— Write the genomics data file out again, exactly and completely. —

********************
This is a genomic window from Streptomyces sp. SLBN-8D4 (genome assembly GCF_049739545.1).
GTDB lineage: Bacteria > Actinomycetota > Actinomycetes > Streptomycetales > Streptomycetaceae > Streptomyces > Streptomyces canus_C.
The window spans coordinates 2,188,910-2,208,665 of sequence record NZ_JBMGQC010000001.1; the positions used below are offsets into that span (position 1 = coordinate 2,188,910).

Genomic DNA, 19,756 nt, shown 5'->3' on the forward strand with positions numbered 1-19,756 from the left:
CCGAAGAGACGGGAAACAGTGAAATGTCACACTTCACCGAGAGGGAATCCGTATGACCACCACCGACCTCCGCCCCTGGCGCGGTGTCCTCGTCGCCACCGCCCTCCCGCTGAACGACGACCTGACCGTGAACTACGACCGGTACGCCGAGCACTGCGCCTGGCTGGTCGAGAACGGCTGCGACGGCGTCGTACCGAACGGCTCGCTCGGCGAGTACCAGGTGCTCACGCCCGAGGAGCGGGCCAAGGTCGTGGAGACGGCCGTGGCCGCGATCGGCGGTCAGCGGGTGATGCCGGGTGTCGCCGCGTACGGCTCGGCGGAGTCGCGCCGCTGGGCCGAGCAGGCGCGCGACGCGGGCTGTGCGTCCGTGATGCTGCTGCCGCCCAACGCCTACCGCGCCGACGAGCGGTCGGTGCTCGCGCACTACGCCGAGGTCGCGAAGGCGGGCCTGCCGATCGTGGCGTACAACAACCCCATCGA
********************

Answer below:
This is a genomic window from Streptomyces sp. SLBN-8D4 (genome assembly GCF_049739545.1).
GTDB lineage: Bacteria > Actinomycetota > Actinomycetes > Streptomycetales > Streptomycetaceae > Streptomyces > Streptomyces canus_C.
The window spans coordinates 2,188,910-2,208,665 of sequence record NZ_JBMGQC010000001.1; the positions used below are offsets into that span (position 1 = coordinate 2,188,910).

Genomic DNA, 19,756 nt, shown 5'->3' on the forward strand with positions numbered 1-19,756 from the left:
CCGAAGAGACGGGAAACAGTGAAATGTCACACTTCACCGAGAGGGAATCCGTATGACCACCACCGACCTCCGCCCCTGGCGCGGTGTCCTCGTCGCCACCGCCCTCCCGCTGAACGACGACCTGACCGTGAACTACGACCGGTACGCCGAGCACTGCGCCTGGCTGGTCGAGAACGGCTGCGACGGCGTCGTACCGAACGGCTCGCTCGGCGAGTACCAGGTGCTCACGCCCGAGGAGCGGGCCAAGGTCGTGGAGACGGCCGTGGCCGCGATCGGCGGTCAGCGGGTGATGCCGGGTGTCGCCGCGTACGGCTCGGCGGAGTCGCGCCGCTGGGCCGAGCAGGCGCGCGACGCGGGCTGTGCGTCCGTGATGCTGCTGCCGCCCAACGCCTACCGCGCCGACGAGCGGTCGGTGCTCGCGCACTACGCCGAGGTCGCGAAGGCGGGCCTGCCGATCGTGGCGTACAACAACCCCATCGA